Situational awareness is key in today’s environment.
Sadly, rioting, protesting, and personal attacks have become daily occurrences. It feels like so many people are wound so tight and capable of snapping in an instant. There are some things occurring that are making our task of staying situationally aware more challenging. One of these is the heightened sensitivity of others in which the slightest “offenses”, which today are almost impossible to define, can set someone off. In addition, wearing masks causes us to have less information available to read people. We can’t see their faces to help us assess their intent or volatility. So how can you use situational awareness and wear a mask?
What can you do?
We all must stay vigilant and be aware of what is going on all around us, everywhere. In today’s unstable environment it appears we must take our situational awareness skills to a new, heightened level. Avoidance is a key skill we must hone and employ.
- Keep your intuitional antenna on alert at ALL times when out in public.
- Pay attention to everything and everyone.
- Keep your firearm and defensive tools close and within easy reach.
- Practice “what will I do if?” questions in all public settings.
- Always know where an exit or way out is.
- If you see people starting to gather – turn around and leave the area. Whether walking or driving, turn around and go in the opposite direction. Riots or fights can spark in an instant. There have been accounts of rioters pulling people out of their cars while under the influence of adrenaline.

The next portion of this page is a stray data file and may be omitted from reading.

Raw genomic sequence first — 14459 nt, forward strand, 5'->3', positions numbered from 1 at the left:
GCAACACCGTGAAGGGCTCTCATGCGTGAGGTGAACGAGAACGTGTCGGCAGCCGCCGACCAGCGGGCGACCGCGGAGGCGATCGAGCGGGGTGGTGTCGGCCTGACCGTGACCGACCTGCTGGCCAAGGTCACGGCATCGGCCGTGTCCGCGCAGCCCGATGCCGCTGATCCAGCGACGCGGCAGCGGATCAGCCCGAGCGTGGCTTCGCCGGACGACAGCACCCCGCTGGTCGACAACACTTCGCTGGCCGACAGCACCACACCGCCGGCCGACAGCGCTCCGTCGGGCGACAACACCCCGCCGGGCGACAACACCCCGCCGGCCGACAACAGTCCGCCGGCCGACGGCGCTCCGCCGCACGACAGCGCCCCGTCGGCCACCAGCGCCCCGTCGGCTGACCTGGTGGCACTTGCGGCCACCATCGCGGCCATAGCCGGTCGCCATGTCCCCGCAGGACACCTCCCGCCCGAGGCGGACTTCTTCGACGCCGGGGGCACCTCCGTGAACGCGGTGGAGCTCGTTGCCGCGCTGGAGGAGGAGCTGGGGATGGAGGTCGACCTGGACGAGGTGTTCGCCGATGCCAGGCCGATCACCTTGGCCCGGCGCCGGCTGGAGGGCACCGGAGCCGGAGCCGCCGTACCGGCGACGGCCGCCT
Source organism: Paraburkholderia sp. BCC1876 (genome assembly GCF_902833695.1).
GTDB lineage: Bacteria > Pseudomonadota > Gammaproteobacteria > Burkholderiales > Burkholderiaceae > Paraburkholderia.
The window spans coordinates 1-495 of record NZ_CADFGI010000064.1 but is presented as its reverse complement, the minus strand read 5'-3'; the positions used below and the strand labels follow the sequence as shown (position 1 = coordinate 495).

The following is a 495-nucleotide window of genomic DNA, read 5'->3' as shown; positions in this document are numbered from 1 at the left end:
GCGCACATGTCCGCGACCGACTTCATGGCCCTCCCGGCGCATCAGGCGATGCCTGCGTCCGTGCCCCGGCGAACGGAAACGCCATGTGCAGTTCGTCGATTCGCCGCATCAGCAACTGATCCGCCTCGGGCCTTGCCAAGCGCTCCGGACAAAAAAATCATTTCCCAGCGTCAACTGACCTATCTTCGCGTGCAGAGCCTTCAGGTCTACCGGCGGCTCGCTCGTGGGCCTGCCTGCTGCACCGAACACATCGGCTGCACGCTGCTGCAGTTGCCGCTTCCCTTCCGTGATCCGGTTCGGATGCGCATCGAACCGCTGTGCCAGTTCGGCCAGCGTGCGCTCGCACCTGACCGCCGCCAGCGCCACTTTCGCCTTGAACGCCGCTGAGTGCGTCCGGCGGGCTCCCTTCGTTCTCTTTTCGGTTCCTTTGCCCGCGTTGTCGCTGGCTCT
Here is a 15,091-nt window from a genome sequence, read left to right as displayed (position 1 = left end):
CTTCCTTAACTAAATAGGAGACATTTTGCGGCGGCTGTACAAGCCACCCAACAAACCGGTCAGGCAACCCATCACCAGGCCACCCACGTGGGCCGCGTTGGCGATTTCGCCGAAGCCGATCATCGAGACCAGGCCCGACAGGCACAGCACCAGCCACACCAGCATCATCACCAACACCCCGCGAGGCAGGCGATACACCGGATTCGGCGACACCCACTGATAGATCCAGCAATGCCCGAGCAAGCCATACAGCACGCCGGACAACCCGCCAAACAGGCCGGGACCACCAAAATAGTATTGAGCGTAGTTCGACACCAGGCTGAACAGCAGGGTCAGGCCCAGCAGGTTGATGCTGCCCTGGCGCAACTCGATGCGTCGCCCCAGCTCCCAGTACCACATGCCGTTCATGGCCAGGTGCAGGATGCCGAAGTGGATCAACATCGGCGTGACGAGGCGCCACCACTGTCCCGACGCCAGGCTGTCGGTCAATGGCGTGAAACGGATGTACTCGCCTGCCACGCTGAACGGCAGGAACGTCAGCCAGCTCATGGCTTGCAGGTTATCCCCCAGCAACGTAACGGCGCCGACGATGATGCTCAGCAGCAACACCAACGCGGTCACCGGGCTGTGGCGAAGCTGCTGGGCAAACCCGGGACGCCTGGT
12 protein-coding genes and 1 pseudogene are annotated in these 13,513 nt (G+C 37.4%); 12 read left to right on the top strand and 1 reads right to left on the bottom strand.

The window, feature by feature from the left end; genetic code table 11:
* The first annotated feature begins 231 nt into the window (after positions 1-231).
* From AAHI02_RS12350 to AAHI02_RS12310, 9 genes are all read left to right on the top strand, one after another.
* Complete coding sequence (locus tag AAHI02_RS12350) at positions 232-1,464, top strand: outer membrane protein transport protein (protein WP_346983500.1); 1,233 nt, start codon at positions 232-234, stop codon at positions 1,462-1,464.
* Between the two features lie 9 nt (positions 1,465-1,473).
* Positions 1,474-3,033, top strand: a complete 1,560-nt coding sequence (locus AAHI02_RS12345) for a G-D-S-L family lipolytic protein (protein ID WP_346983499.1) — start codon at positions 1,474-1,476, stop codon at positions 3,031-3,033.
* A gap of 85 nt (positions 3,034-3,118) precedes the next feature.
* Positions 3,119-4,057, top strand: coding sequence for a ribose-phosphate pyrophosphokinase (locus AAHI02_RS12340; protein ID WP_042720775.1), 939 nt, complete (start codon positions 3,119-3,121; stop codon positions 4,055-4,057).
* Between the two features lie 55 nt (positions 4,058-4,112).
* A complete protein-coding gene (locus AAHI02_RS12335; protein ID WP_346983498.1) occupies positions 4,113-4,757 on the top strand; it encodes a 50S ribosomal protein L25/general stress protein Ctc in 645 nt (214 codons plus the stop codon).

- Leave space between your car and other vehicles at traffic lights, stop signs, and in traffic. Give yourself ample room to maneuver your vehicle in at least one direction should something ensue.
- Let it go! Sometimes, the issue causing a situation to escalate with someone isn’t worth your safety or the safety of those with you. You may have to decide to walk away from an argument, even if you are right, to prevent a violent altercation.
Being vigilant is key! Now let’s talk about masks and the challenges they pose to our situational awareness and preparedness.
Situational Awareness and Masks
Whether you believe they help or not, or whether you comply or not, is not the issue here. We know people everywhere are doing what they feel is best but we must acknowledge that masks are everywhere and wearing them impacts our ability to be situationally aware of ourselves and others.
How masks affect our situational awareness: They are a distraction.
- Your mind is full of questions. You may be busy thinking about how people view you wearing a mask or you wonder what are they thinking? You wonder why are they not wearing one or why they are wearing one? Is that person sick? You may think they aren’t wearing their mask correctly. These mental distractions take your mind off of paying attention to the details around you.
- You are now focused on fogging glasses or the uncomfortable feeling of breathing while wearing a mask or what do you do about that itch on your face!
What can you do?
- You need to make a great effort to mentally put the mask aside. It is now just part of your attire. Yes, wearing one can be uncomfortable but try to forget about it. You need all of your senses and all of your attention to be focused on being observant and utilizing your situational awareness skills.
- Keep your distance from others. The more socially distanced you are, the more relaxed you will be and less likely to be fretting about your mask and those of others.
- Try to avoid conversations with others about masks. If you believe they are helpful, stay away from people who are not wearing them. On the other hand, if you believe they don’t help, don’t judge others or comment on other people’s decisions.